Sunday, July 7, 2013


Swaziland’s controversial Limkokwing University has awarded King Mswati III an honorary doctorate.

In return, he has granted Limkokwing land for the institution to build a permanent site in his kingdom.

At a ceremony last week Limkokwing announced the King would receive his Ph.D doctorate in ‘human capital development’ in recognition of the king’s ‘commitment to improving the lives of the Swazi people’.

The announcement was greeted by ‘rapturous applause’ that lasted ‘several minutes’, according to a report in the Weekend Observer, a newspaper in effect owned by the king himself.

Unfortunately, nobody has pointed out that Limkokwing does not award doctorates to students in the usual course of events because it is not really a university. Limkokwing, which is based in Malaysia, has set up branches in Africa in Lesotho, Botswana and Swaziland. They have all been attacked for the poor quality of their staff and the inferior courses they offer.

In Swaziland, Limkokwing offers ‘associate degrees’, a term invented to disguise the fact that they are courses inferior to a bachelor degree. Associate degrees are better known in other educational institutions as ‘diplomas’.

In June 2012, after one year of operation Bandile Mkhonta, Head of Human Resource for Limkokwing in Mbabane, told local media that of 53 professional staff at the university; only one had a Ph.D doctorate. A Ph.D is usually considered by universities to be the minimum qualification required to be given the rank of senior lecturer.

The Swazi Observer reported Mkhonta saying Limkokwing had fewer Ph.Ds because it was a ‘non-conventional’ university whose curriculum was mainly based on practice than theory. 

Limkokwing in Swaziland has no staff at professor rank and no record of conducting scholarly research.

Educational standards at Limkokwing are lower than those at other universities, including the University of Swaziland. It does not require students to have qualifications in the English language.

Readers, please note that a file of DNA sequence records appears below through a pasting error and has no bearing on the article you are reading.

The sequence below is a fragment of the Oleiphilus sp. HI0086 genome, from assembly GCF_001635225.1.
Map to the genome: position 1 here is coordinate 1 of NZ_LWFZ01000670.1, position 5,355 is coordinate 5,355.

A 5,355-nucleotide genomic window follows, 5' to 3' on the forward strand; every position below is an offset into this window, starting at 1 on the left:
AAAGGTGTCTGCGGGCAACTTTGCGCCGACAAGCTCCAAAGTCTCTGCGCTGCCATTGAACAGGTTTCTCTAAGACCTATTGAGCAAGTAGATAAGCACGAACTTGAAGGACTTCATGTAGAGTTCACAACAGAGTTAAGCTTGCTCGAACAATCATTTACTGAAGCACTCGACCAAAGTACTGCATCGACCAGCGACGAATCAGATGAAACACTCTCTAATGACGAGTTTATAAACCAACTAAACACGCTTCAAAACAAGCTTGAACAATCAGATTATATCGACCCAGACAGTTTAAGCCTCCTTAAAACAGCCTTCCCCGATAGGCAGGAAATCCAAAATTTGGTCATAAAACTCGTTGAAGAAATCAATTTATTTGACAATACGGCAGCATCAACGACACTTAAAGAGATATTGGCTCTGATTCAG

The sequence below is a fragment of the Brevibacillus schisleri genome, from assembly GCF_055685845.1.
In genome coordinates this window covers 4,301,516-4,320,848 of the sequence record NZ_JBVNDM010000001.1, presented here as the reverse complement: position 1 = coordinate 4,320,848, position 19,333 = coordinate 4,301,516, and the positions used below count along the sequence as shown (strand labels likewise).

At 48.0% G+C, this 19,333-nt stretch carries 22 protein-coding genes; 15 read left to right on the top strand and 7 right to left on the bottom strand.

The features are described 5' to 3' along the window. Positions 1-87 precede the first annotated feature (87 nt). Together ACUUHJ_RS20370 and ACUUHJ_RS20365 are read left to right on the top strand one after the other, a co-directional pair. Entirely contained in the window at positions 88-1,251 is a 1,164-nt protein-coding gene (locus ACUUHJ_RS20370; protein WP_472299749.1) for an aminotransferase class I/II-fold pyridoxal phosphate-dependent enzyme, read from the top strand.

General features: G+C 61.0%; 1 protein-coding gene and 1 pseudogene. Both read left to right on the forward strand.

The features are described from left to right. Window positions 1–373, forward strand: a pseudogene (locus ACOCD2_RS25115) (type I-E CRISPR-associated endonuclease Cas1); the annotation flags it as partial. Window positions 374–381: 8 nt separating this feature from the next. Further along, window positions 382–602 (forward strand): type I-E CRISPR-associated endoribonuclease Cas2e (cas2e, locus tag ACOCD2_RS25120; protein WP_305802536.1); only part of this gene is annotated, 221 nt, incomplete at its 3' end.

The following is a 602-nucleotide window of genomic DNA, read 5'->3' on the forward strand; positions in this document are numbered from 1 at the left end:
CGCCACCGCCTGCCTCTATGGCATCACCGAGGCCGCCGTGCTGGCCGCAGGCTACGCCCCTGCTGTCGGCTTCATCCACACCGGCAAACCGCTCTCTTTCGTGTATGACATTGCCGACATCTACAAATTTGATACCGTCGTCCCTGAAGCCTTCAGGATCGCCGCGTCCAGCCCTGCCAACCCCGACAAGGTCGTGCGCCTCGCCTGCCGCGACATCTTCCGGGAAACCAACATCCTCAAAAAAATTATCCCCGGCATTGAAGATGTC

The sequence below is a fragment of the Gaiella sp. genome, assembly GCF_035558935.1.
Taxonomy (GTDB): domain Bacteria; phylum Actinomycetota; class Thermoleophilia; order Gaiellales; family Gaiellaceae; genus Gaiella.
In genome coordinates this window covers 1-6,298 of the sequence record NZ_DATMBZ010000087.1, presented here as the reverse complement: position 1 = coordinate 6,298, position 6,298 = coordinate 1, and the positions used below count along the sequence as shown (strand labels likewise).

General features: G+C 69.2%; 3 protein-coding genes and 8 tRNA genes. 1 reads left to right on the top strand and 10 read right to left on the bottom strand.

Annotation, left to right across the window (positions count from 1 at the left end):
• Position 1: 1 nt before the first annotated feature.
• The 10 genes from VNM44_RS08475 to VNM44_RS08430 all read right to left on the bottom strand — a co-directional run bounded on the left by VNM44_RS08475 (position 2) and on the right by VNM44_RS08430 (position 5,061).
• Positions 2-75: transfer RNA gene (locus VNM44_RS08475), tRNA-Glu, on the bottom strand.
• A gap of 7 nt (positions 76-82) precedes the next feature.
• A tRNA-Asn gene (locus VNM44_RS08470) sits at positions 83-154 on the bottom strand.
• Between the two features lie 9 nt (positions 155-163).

Despite these shortcomings, King Mswati told an audience at Limkokwing the university was providing the kind of degrees that empower Swazi youths and said he strongly believed the future of Swaziland was effectively being transformed by it.

He did not give details on exactly how this was being achieved.

Nor, did Limkokwing explain what it meant when it spoke of the king’s ‘commitment to improving the lives of the Swazi people’.

King Mswati, who has a personal wealth estimated at US$200 million, is sub-Saharan Africa’s last absolute monarch. He rules over a population of about 1.3 million people and 70 percent of his subjects live in abject poverty, earning less than US$1 per day. The kingdom has the highest rate of HIV infection in the world.

King Mswati allows no opposition to his rule and all political parties are banned. The Swazi parliament is widely considered by democrats to be a sham that only exists to follow King Mswati’s wishes.

The king has total control over national land in his kingdom and it is expected that some of this will be given to Limkokwing. No announcement of precisely where Limkokwing will move to was made.

Limkokwing has been controversial ever since it opened in Swaziland in May 2011. It struggled for many years to be allowed to open until King Mswati personally gave his blessing.

In June 2011, it emerged that the university’s founder Tan Sri Dato Lim Kok Wing had a meeting with King Mswati and ‘persuaded’ him that Swaziland needed a new university – and Limkokwing should be it. He fooled the king into believing that low level courses in such subjects as Graphic Designing, TV & Film Production, Architectural Technology, Advertising, Creative Multimedia, Information Technology, Event Management, Business Information Technology, Journalism and Media, Public Relations and Business Management, would help Swaziland – a mainly agricultural society - to prosper.  

Once the king gave his support nobody in his kingdom stood in its way. Limkokwing is in Swaziland illegally because an Act of Parliament is needed to set up a university, but Limkokwing was allowed to start without parliament’s approval.

The cash-strapped government that was seeking ways to save money on higher education at the kingdom’s established University of Swaziland offered Limkokwing US$2 million a year it did not have for scholarships for up to 800 students.

Soon after Limkokwing opened, students began protesting that they were not getting their allowances and there were no text books and too few laptops. There were at least 20 protests, class boycotts and closures during the first year after it opened. Police used teargas and rubber bullets against protesting students. One student was shot in the leg. 

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